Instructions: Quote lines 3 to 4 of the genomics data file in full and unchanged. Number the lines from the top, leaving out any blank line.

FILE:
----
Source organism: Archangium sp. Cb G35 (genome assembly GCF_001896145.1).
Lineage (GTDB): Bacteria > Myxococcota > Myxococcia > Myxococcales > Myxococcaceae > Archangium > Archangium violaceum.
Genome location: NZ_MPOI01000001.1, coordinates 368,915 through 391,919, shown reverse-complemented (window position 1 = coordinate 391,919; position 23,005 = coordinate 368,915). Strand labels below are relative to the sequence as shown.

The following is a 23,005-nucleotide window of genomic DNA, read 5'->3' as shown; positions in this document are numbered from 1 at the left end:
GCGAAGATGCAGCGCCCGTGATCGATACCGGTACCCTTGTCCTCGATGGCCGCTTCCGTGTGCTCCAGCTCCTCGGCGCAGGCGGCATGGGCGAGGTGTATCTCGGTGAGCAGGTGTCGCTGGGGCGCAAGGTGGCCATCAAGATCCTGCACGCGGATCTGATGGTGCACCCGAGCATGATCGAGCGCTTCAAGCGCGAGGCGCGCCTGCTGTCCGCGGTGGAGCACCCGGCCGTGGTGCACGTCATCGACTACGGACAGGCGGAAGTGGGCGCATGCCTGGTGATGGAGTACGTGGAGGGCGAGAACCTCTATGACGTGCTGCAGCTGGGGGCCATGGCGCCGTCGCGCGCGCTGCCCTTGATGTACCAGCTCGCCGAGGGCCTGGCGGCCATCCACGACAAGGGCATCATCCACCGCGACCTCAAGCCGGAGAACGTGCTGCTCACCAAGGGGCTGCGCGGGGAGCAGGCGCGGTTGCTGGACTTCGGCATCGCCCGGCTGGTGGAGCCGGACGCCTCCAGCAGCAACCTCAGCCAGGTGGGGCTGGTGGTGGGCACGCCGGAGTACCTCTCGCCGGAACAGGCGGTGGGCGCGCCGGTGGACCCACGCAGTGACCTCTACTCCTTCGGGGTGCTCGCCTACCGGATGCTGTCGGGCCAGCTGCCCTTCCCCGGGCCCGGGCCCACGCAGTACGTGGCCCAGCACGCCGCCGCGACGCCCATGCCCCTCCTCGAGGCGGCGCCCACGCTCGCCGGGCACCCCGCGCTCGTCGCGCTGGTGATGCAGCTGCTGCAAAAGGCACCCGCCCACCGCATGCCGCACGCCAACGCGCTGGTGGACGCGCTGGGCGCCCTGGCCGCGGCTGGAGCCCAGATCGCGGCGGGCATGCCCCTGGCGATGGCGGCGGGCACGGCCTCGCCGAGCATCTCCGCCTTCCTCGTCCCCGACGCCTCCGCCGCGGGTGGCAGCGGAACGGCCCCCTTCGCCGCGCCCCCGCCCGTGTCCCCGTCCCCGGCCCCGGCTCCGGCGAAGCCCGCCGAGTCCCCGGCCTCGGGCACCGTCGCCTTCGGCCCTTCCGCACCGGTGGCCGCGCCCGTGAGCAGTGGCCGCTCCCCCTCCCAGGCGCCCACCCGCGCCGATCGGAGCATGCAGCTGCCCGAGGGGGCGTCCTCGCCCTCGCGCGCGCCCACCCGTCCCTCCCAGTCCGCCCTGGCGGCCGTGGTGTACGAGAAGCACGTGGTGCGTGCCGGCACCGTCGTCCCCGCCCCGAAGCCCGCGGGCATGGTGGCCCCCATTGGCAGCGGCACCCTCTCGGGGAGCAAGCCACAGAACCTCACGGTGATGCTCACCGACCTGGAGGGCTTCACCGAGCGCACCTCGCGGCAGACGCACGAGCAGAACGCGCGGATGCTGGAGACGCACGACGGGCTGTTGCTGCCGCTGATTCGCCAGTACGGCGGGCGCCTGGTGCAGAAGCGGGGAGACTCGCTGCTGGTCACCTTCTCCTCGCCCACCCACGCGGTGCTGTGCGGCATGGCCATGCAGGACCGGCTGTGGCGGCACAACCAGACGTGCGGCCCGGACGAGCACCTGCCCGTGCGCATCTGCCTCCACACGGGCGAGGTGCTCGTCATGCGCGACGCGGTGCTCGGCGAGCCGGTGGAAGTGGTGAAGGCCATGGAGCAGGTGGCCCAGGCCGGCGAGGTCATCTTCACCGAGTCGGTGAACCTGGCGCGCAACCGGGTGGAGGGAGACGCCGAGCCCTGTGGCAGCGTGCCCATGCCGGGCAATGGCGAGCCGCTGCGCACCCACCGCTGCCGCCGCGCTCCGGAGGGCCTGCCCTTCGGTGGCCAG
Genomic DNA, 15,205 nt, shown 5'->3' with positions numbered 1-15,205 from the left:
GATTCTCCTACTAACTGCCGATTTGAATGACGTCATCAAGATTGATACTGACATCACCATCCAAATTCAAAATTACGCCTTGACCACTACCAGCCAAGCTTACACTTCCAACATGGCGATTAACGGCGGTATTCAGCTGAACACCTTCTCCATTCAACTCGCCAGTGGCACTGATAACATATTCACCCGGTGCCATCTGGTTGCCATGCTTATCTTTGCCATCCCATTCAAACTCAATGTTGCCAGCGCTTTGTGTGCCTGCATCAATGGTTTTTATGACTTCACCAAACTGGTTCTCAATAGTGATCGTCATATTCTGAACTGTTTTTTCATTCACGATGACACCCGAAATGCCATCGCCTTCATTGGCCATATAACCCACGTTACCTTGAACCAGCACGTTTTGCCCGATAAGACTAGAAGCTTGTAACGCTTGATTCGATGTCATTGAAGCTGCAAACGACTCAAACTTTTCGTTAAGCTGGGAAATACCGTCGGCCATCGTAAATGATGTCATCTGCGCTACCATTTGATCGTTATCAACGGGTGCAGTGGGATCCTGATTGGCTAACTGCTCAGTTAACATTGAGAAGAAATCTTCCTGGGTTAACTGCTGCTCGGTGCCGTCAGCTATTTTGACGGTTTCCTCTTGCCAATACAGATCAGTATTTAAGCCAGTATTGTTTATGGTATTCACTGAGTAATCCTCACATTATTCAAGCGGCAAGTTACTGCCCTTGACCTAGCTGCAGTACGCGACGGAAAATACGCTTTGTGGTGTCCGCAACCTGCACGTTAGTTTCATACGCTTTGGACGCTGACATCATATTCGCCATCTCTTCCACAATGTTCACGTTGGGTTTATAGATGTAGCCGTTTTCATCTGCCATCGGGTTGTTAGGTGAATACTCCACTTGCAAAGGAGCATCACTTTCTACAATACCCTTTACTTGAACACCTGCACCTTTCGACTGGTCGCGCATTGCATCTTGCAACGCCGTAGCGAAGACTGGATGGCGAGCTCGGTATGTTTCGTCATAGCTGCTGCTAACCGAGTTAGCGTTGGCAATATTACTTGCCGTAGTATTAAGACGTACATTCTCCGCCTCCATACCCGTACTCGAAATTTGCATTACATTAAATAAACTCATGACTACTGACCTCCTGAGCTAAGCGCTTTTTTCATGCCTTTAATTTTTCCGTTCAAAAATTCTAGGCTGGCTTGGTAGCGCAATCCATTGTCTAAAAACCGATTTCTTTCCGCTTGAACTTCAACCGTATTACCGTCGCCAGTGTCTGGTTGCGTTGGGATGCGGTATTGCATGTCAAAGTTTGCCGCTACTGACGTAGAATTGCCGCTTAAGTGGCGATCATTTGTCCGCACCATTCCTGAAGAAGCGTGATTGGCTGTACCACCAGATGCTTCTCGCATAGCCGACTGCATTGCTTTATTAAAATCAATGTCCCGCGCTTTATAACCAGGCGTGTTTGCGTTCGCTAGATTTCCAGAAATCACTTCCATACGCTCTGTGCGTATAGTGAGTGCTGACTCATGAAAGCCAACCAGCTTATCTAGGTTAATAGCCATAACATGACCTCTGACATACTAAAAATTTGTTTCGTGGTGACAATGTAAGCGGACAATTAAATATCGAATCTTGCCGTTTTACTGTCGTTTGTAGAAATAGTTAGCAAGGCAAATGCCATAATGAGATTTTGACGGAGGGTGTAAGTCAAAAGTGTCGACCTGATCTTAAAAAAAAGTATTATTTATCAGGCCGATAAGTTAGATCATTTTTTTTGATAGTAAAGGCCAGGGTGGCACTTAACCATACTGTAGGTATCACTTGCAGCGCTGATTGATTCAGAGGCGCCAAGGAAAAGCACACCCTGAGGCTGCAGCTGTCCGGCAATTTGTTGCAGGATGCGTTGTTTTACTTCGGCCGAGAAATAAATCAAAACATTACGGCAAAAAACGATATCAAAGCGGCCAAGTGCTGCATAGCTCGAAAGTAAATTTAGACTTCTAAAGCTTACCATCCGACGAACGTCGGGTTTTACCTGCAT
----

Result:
Genome location: NZ_MPOI01000001.1, coordinates 368,915 through 391,919, shown reverse-complemented (window position 1 = coordinate 391,919; position 23,005 = coordinate 368,915). Strand labels below are relative to the sequence as shown.

The following is a 23,005-nucleotide window of genomic DNA, read 5'->3' as shown; positions in this document are numbered from 1 at the left end: